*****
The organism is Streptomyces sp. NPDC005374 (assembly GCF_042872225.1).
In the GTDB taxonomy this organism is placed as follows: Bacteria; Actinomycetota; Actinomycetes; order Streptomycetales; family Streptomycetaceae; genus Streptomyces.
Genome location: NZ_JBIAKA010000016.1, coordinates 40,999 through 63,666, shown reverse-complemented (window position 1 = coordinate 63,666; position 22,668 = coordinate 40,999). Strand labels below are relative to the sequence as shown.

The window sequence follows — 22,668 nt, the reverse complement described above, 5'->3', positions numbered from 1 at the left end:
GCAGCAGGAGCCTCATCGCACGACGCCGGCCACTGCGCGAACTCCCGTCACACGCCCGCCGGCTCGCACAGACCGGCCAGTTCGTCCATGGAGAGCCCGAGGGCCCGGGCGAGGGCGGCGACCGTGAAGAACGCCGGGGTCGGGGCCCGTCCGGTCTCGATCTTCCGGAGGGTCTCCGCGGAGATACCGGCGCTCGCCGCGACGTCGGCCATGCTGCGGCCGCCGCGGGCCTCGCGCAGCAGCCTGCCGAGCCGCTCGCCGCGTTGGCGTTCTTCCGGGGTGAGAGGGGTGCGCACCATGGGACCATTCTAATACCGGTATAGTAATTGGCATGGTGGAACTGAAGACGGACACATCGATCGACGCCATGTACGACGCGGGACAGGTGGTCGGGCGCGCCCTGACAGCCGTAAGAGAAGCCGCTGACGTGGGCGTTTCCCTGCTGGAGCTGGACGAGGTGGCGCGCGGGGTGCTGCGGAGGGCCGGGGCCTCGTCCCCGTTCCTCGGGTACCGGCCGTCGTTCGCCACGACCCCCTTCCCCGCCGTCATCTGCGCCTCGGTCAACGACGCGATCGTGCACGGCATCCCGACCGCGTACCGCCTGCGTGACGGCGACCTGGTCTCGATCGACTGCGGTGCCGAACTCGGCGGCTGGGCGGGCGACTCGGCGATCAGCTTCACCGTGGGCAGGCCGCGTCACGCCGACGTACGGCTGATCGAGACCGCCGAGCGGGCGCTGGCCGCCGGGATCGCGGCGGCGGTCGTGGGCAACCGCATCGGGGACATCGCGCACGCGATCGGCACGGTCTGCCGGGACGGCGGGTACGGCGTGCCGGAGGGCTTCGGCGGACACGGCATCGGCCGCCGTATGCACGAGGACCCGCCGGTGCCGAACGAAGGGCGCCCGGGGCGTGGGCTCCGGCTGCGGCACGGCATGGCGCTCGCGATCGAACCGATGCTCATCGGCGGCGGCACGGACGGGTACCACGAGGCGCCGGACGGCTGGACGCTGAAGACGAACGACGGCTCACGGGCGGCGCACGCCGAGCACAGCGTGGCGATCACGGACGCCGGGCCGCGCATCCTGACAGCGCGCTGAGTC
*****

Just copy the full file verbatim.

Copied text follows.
The organism is Streptomyces sp. NPDC005374 (assembly GCF_042872225.1).
In the GTDB taxonomy this organism is placed as follows: Bacteria; Actinomycetota; Actinomycetes; order Streptomycetales; family Streptomycetaceae; genus Streptomyces.
Genome location: NZ_JBIAKA010000016.1, coordinates 40,999 through 63,666, shown reverse-complemented (window position 1 = coordinate 63,666; position 22,668 = coordinate 40,999). Strand labels below are relative to the sequence as shown.

The window sequence follows — 22,668 nt, the reverse complement described above, 5'->3', positions numbered from 1 at the left end:
GCAGCAGGAGCCTCATCGCACGACGCCGGCCACTGCGCGAACTCCCGTCACACGCCCGCCGGCTCGCACAGACCGGCCAGTTCGTCCATGGAGAGCCCGAGGGCCCGGGCGAGGGCGGCGACCGTGAAGAACGCCGGGGTCGGGGCCCGTCCGGTCTCGATCTTCCGGAGGGTCTCCGCGGAGATACCGGCGCTCGCCGCGACGTCGGCCATGCTGCGGCCGCCGCGGGCCTCGCGCAGCAGCCTGCCGAGCCGCTCGCCGCGTTGGCGTTCTTCCGGGGTGAGAGGGGTGCGCACCATGGGACCATTCTAATACCGGTATAGTAATTGGCATGGTGGAACTGAAGACGGACACATCGATCGACGCCATGTACGACGCGGGACAGGTGGTCGGGCGCGCCCTGACAGCCGTAAGAGAAGCCGCTGACGTGGGCGTTTCCCTGCTGGAGCTGGACGAGGTGGCGCGCGGGGTGCTGCGGAGGGCCGGGGCCTCGTCCCCGTTCCTCGGGTACCGGCCGTCGTTCGCCACGACCCCCTTCCCCGCCGTCATCTGCGCCTCGGTCAACGACGCGATCGTGCACGGCATCCCGACCGCGTACCGCCTGCGTGACGGCGACCTGGTCTCGATCGACTGCGGTGCCGAACTCGGCGGCTGGGCGGGCGACTCGGCGATCAGCTTCACCGTGGGCAGGCCGCGTCACGCCGACGTACGGCTGATCGAGACCGCCGAGCGGGCGCTGGCCGCCGGGATCGCGGCGGCGGTCGTGGGCAACCGCATCGGGGACATCGCGCACGCGATCGGCACGGTCTGCCGGGACGGCGGGTACGGCGTGCCGGAGGGCTTCGGCGGACACGGCATCGGCCGCCGTATGCACGAGGACCCGCCGGTGCCGAACGAAGGGCGCCCGGGGCGTGGGCTCCGGCTGCGGCACGGCATGGCGCTCGCGATCGAACCGATGCTCATCGGCGGCGGCACGGACGGGTACCACGAGGCGCCGGACGGCTGGACGCTGAAGACGAACGACGGCTCACGGGCGGCGCACGCCGAGCACAGCGTGGCGATCACGGACGCCGGGCCGCGCATCCTGACAGCGCGCTGAGTC